Tag Archives: Dia de Los Muertos

today’s holiday: Día de los Muertos


Día de los Muertos

Día de los Muertos, or Day of the Dead, is a national holiday in Mexico and is observed in Hispanic communities throughout the U.S. Long before sunrise, people stream into the cemeteries laden with candles, flowers, and food that is often shaped and decorated to resemble the symbols of death. Children eat tiny chocolate hearses, sugar funeral wreaths, and candy skulls and coffins. But the atmosphere is festive. In many homes, people set up ofrendas, or altars, to the departed. These are decked with candles, special foods, and whatever the dead enjoyed when they were alive. More… Discuss

this pressed: El Monte residents tell us how they envision their town — KCET-TV SoCal (@KCET)/Wikipedia


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From Wikipedia, the free encyclopedia

Day of the Dead (Spanish: Día de Muertos) is a Mexican holiday observed throughout Mexico and around the world in other cultures. The holiday focuses on gatherings of family and friends to pray for and remember friends and family members who have died. It is particularly celebrated in Mexico where the day is a bank holiday. The celebration takes place on October 31, November 1 and November 2, in connection with the triduum of Allhallowtide: All Hallows’ Eve, Hallowmas, and All Souls’ Day.[1][2] Traditions connected with the holiday include building private altars called ofrendas, honoring the deceased using sugar skulls, marigolds, and the favorite foods and beverages of the departed, and visiting graves with these as gifts. They also leave possessions of the deceased.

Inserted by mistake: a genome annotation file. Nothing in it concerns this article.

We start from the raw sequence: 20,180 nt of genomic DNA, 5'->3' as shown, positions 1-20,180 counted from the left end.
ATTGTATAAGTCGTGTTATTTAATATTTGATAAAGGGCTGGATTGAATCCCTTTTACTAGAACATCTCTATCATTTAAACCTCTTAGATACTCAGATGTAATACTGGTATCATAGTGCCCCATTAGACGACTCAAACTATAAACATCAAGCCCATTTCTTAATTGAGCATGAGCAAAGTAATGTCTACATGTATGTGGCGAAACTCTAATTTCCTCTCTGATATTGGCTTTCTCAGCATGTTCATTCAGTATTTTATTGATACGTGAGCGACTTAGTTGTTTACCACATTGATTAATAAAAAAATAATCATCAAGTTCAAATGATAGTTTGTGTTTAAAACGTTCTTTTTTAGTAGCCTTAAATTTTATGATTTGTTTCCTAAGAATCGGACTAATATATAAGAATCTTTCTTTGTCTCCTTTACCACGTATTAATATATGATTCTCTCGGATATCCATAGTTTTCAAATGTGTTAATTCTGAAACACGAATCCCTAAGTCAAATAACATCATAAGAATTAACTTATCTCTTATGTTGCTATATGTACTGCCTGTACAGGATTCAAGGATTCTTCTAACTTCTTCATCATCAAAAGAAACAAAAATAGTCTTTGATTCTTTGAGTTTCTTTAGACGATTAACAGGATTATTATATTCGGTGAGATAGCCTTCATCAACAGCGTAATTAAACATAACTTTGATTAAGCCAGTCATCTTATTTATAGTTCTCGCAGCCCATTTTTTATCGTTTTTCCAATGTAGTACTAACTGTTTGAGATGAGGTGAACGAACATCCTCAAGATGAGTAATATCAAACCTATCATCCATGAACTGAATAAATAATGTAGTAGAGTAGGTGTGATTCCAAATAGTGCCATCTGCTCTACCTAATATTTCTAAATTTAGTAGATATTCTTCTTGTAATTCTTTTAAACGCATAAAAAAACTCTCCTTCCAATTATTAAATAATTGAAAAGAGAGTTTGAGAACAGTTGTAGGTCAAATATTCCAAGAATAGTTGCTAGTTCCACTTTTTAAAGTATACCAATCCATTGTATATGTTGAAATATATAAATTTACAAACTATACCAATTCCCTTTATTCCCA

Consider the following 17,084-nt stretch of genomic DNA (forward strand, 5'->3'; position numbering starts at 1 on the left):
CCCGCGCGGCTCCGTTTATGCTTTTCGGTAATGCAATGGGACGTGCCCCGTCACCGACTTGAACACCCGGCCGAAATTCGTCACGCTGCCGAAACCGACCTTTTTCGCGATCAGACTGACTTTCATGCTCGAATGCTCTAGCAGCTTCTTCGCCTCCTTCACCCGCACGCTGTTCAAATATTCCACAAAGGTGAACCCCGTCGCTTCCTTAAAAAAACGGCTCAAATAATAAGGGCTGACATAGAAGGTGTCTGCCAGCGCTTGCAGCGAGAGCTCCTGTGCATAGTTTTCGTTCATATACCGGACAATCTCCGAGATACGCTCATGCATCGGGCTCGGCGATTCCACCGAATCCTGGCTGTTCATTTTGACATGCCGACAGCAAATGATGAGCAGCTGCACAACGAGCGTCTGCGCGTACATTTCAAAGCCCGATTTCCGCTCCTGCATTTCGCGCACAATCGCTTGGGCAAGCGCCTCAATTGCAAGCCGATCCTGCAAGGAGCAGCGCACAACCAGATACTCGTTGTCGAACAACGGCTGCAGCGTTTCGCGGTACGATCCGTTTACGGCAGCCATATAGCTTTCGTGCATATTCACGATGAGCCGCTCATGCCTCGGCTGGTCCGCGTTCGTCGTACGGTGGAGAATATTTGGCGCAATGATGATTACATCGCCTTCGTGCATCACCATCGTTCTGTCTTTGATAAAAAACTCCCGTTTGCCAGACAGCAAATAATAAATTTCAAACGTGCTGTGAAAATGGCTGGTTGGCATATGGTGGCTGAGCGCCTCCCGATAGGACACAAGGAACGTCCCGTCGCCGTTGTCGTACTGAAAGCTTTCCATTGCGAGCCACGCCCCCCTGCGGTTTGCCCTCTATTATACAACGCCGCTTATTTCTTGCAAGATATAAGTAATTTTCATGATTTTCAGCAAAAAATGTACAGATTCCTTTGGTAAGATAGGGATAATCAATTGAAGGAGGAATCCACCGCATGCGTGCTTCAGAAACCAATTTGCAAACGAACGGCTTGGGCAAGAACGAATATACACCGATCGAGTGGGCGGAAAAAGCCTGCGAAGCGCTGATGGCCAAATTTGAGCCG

Scholars trace the origins of the modern Mexican holiday to indigenous observances dating back hundreds of years and to an Aztec festival dedicated to the goddess Mictecacihuatl. The holiday has spread throughout the world. In Brazil Dia de Finados is a public holiday that many Brazilians celebrate by visiting cemeteries and churches. In Spain there are festivals and parades and, at the end of the day, people gather at cemeteries and pray for their dead loved ones. Similar observances occur elsewhere in Europe, and similarly themed celebrations appear in many Asian and African cultures.

Day of the Dead
Catrinas 2.jpg

Representations of Catrina, one of the most popular figures of the Day of the Dead celebrations in Mexico
Observed by Mexico, and regions with large Hispanic populations
Type Cultural
Synthetic Christian
Significance Prayer and remembrance of friends and family members who have died
Celebrations Creation of altars to remember the dead, traditional day of the dead’s food
Begins October 31
Ends November 2
Date October 31
Next time 31 October 2014
Duration 3 days
Frequency annual
Related to Hallowmas